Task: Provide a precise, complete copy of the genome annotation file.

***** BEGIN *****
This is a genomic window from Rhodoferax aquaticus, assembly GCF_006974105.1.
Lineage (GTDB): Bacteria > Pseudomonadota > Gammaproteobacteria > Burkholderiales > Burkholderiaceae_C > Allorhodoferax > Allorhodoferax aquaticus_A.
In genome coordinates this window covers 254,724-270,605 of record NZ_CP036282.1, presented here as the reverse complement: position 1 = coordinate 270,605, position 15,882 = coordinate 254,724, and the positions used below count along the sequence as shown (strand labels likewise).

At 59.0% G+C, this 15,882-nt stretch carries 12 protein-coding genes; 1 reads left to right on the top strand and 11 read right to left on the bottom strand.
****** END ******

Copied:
This is a genomic window from Rhodoferax aquaticus, assembly GCF_006974105.1.
Lineage (GTDB): Bacteria > Pseudomonadota > Gammaproteobacteria > Burkholderiales > Burkholderiaceae_C > Allorhodoferax > Allorhodoferax aquaticus_A.
In genome coordinates this window covers 254,724-270,605 of record NZ_CP036282.1, presented here as the reverse complement: position 1 = coordinate 270,605, position 15,882 = coordinate 254,724, and the positions used below count along the sequence as shown (strand labels likewise).

At 59.0% G+C, this 15,882-nt stretch carries 12 protein-coding genes; 1 reads left to right on the top strand and 11 read right to left on the bottom strand.